The kernel dmesg log showed entries that looked suspicious:

dmesg log excerpt showing USB error messages

Googleing these error -110 and error -71 is a bit hard. Now why the USB driver does not give useful error messages instead of archaic errno-style numbers escapes me. This is not the 80s anymore.

Citation needed (Wikipedia style) The wisdom of the crowd says error -110 is something around "the USB port power supply was exceeded" [source].

Now lsusb -tv shows device 1-7 ... to be my USB keyboard. I somehow doubt that wants more power than the hub is willing to provide.

The Archlinux BBS Forums recommend to piece together information from drivers/usb/host/ohci.h and (updated from their piece which is from 2012) /tools/include/uapi/asm-generic/errno.h. This is why some people then consider -110 to mean "Connection timed out". Nah, not likely either.

Reading through the kernel source around drivers/usb/host did not enlighten me either. To the contrary. Uuugly. There seems to be no comprehensive list what these error codes mean. And the numbers are assigned to errors conditions quite arbitrarily. And - of course - there is no documentation. "It was hard to do, so it should be hard to understand as well."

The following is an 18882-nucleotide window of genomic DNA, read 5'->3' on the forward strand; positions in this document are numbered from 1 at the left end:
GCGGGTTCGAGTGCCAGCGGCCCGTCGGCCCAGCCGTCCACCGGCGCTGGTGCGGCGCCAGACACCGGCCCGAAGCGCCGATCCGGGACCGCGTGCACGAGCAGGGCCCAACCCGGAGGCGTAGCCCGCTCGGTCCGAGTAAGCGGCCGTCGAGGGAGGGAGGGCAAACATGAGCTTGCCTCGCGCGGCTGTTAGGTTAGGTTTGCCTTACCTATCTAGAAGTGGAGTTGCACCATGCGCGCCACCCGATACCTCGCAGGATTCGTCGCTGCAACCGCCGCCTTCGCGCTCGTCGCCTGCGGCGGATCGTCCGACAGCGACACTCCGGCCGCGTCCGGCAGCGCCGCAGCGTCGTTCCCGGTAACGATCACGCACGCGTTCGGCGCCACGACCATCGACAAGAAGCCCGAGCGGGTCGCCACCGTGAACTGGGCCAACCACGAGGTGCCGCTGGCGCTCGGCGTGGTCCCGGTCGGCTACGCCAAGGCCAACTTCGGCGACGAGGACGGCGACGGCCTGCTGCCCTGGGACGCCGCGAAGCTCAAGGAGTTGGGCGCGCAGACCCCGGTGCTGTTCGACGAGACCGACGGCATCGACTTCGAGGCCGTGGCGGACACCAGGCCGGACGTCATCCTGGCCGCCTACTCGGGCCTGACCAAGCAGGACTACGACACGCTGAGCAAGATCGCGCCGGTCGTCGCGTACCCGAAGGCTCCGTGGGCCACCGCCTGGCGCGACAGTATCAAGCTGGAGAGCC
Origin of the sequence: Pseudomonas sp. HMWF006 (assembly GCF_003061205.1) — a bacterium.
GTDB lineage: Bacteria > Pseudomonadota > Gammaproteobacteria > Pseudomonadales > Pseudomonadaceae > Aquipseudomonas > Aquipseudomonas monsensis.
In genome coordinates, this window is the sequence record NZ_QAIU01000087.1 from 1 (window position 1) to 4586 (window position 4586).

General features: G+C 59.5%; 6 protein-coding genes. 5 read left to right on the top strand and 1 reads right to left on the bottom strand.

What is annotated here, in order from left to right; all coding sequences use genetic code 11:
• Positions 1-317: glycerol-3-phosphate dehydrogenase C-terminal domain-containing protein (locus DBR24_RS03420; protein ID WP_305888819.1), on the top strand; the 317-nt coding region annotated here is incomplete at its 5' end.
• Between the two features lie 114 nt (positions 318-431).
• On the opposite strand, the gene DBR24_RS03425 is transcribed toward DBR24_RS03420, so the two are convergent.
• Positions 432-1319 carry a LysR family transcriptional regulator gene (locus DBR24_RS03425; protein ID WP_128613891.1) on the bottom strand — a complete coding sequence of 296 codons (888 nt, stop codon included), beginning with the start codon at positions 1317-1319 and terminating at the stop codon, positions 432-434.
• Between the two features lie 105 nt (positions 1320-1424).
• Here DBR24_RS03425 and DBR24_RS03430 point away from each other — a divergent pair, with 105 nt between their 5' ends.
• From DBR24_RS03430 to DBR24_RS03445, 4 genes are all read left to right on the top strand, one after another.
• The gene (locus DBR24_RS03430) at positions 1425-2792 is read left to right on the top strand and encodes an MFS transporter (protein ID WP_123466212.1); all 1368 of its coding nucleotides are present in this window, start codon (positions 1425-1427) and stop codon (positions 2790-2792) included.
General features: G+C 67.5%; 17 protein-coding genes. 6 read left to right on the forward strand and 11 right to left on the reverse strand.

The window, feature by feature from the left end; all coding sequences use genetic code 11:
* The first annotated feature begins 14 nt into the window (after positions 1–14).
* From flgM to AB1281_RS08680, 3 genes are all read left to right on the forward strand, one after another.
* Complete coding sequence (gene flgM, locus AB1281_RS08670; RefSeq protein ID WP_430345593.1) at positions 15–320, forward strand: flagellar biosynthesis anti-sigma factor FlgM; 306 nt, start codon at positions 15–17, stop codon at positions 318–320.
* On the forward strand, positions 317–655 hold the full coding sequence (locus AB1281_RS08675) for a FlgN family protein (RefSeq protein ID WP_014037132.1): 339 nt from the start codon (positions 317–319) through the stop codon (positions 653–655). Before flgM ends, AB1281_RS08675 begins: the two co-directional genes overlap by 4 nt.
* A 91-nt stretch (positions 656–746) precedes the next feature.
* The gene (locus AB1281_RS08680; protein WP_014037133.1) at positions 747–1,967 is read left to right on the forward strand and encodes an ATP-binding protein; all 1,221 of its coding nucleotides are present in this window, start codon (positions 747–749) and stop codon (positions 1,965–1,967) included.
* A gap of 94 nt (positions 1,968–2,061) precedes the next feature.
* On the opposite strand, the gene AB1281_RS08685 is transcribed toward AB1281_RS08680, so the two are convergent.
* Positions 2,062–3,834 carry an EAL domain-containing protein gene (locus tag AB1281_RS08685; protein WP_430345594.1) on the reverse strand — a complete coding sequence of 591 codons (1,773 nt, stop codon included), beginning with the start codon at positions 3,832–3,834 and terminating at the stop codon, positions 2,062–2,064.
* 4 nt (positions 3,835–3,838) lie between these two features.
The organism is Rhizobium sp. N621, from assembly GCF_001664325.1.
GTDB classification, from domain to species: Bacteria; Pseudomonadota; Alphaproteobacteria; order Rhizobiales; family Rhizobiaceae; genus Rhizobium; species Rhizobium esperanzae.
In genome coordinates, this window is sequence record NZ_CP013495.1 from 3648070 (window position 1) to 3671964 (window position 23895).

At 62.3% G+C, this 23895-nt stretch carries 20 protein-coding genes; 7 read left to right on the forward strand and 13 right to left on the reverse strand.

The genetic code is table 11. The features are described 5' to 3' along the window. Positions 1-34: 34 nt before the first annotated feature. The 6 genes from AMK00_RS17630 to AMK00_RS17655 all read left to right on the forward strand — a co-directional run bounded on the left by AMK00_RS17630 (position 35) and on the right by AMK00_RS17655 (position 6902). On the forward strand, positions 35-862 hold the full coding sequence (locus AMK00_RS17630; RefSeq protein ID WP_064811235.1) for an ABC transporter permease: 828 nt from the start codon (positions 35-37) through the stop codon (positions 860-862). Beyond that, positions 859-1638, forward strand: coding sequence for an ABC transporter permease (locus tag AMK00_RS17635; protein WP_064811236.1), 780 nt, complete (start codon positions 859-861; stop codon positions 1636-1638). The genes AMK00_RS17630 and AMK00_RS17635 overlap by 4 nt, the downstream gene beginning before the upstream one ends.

Luckily some of the random musings I read through contained some curious advice: power cycle the host. So I did and that did not make the error go away. Other people insisted on removing cables out of wall sockets, unplugging everything and conducting esoteric rituals. That made it dawn on me, the mainboard of course nicely powers the USB in "off" state, too. So switching the power supply off (yes, these have a separate switch, go find yours), waiting a bit for capacitors to drain and switching things back on and ... the errors were gone, the system booted within seconds again.

So the takeaway message: If you get random error messages like

device descriptor read/64, error -110
device not accepting address 42, error -71

on devices that previously worked fine ... completely remove power from the host, the hubs and the USB devices. So they forget they saw each other on the bus before. And when they see each other after that blackout, they will happily go through negotiating protocol details with each other again successfully.

Install "kept back" updates on Ubuntu


Canonical has implemented a staged roll-out for some Ubuntu package updates.

I find that rather annoying at times, e.g. when preparing the laptop for traveling.

So for my memory and for the benefit of others: